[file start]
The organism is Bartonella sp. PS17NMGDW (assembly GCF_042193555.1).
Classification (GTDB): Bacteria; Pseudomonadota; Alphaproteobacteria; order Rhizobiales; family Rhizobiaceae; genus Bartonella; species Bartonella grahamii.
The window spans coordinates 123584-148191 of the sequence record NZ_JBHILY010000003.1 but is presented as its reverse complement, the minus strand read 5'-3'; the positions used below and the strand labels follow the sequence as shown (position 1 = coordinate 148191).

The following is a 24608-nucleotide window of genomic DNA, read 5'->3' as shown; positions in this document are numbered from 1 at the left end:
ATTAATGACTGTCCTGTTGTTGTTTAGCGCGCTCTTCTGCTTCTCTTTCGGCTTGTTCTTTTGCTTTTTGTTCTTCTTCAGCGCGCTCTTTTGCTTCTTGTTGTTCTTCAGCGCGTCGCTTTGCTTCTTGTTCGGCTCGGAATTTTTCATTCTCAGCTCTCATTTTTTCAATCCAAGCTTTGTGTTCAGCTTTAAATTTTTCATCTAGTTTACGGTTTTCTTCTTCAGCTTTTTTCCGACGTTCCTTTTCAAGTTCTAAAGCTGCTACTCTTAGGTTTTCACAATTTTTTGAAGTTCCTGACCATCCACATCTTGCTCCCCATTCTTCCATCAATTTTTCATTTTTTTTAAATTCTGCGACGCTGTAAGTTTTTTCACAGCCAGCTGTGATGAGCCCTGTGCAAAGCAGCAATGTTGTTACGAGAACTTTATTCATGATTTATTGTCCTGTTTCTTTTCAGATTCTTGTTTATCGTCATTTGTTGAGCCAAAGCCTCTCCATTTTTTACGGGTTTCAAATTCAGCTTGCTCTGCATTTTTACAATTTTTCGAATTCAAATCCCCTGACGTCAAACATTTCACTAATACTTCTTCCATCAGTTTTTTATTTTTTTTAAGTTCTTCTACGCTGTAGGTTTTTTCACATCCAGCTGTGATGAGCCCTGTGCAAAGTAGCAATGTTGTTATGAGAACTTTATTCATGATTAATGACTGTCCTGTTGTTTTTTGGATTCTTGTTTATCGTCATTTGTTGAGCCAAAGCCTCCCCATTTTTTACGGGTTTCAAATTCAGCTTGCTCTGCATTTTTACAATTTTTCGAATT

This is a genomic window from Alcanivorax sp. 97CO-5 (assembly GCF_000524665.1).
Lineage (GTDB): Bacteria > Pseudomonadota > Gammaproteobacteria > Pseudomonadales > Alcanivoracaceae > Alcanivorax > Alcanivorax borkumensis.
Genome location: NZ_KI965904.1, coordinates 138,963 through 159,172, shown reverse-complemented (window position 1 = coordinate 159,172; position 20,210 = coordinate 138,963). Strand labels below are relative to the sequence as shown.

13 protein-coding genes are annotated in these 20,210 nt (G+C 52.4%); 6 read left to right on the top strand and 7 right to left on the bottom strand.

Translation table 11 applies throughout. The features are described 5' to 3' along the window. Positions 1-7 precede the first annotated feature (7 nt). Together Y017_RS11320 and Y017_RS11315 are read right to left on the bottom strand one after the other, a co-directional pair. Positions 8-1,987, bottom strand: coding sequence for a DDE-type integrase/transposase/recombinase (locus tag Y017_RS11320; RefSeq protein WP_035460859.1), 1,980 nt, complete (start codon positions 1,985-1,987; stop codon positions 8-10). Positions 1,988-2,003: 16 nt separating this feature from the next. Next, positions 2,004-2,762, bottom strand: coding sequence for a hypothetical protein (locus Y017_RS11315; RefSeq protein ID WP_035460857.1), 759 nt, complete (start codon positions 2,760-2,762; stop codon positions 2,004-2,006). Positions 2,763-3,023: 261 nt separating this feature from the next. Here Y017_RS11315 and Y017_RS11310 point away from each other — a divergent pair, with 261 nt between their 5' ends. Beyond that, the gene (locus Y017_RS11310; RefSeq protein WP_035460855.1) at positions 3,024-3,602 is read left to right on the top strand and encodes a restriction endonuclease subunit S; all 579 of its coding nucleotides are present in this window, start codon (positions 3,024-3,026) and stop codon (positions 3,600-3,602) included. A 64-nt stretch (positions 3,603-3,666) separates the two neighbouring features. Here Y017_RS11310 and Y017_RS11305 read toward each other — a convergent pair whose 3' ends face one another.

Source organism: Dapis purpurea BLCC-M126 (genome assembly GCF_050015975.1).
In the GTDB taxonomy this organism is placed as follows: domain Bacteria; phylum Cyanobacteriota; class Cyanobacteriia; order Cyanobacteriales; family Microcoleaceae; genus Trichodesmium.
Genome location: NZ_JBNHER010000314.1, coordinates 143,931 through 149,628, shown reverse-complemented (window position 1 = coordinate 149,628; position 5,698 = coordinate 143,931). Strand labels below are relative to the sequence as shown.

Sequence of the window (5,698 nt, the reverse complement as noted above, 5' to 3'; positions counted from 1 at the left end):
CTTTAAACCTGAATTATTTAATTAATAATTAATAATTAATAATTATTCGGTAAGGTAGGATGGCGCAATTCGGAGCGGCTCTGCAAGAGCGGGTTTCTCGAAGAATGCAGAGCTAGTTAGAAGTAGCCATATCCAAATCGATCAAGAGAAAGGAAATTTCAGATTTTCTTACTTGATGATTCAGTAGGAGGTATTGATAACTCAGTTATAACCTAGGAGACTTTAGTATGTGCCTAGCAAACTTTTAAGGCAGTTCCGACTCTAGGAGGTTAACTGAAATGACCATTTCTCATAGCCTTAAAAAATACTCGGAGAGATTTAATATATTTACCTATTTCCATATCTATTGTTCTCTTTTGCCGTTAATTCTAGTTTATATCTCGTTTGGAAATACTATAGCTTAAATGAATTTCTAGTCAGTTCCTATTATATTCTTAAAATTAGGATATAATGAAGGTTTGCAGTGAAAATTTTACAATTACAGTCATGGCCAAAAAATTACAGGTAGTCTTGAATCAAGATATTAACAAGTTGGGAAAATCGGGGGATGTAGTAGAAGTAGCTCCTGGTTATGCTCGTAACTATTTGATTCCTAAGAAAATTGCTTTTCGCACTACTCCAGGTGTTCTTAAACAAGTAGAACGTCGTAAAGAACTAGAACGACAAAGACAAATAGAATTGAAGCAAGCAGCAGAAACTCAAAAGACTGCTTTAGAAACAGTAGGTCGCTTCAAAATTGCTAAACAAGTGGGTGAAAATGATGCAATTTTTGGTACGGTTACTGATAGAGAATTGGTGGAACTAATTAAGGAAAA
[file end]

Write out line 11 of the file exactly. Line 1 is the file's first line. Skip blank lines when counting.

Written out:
Source organism: Dapis purpurea BLCC-M126 (genome assembly GCF_050015975.1).